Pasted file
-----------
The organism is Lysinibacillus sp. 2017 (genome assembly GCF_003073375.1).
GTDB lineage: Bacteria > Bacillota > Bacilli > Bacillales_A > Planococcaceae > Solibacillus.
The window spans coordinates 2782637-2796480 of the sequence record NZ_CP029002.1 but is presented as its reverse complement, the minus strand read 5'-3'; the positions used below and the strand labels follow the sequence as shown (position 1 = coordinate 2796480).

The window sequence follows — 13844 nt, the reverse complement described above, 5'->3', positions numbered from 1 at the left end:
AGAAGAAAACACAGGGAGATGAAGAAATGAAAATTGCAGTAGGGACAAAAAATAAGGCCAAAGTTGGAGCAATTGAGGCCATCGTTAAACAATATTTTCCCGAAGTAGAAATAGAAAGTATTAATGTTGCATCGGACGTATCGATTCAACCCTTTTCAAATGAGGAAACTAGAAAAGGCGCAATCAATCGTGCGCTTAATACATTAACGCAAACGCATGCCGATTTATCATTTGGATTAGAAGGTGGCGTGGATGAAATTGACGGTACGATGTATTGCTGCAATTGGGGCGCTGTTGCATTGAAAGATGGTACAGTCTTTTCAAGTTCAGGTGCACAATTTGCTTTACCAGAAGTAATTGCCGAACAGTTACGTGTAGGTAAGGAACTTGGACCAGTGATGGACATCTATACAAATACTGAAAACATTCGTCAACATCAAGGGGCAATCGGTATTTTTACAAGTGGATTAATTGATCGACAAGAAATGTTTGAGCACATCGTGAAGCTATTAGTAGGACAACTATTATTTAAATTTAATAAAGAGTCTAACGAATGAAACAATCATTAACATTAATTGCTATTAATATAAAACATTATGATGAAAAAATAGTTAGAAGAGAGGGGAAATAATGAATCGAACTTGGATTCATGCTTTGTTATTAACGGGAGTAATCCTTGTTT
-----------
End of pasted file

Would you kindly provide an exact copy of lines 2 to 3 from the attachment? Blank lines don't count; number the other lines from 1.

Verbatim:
GTDB lineage: Bacteria > Bacillota > Bacilli > Bacillales_A > Planococcaceae > Solibacillus.
The window spans coordinates 2782637-2796480 of the sequence record NZ_CP029002.1 but is presented as its reverse complement, the minus strand read 5'-3'; the positions used below and the strand labels follow the sequence as shown (position 1 = coordinate 2796480).